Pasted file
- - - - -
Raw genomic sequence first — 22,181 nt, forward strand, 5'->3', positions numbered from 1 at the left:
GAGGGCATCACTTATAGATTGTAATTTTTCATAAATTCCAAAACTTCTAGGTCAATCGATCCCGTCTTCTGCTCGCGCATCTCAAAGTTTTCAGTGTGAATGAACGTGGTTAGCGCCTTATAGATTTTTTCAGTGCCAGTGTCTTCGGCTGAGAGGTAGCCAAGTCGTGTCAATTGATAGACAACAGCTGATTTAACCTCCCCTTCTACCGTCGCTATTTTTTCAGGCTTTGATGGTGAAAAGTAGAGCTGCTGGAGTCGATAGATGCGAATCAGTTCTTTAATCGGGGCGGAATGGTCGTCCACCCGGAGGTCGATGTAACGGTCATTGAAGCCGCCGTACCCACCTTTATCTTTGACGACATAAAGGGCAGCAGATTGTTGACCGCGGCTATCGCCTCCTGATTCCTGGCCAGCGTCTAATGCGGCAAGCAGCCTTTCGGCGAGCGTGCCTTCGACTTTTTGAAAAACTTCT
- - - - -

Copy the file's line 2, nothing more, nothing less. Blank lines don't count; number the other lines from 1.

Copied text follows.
GAGGGCATCACTTATAGATTGTAATTTTTCATAAATTCCAAAACTTCTAGGTCAATCGATCCCGTCTTCTGCTCGCGCATCTCAAAGTTTTCAGTGTGAATGAACGTGGTTAGCGCCTTATAGATTTTTTCAGTGCCAGTGTCTTCGGCTGAGAGGTAGCCAAGTCGTGTCAATTGATAGACAACAGCTGATTTAACCTCCCCTTCTACCGTCGCTATTTTTTCAGGCTTTGATGGTGAAAAGTAGAGCTGCTGGAGTCGATAGATGCGAATCAGTTCTTTAATCGGGGCGGAATGGTCGTCCACCCGGAGGTCGATGTAACGGTCATTGAAGCCGCCGTACCCACCTTTATCTTTGACGACATAAAGGGCAGCAGATTGTTGACCGCGGCTATCGCCTCCTGATTCCTGGCCAGCGTCTAATGCGGCAAGCAGCCTTTCGGCGAGCGTGCCTTCGACTTTTTGAAAAACTTCT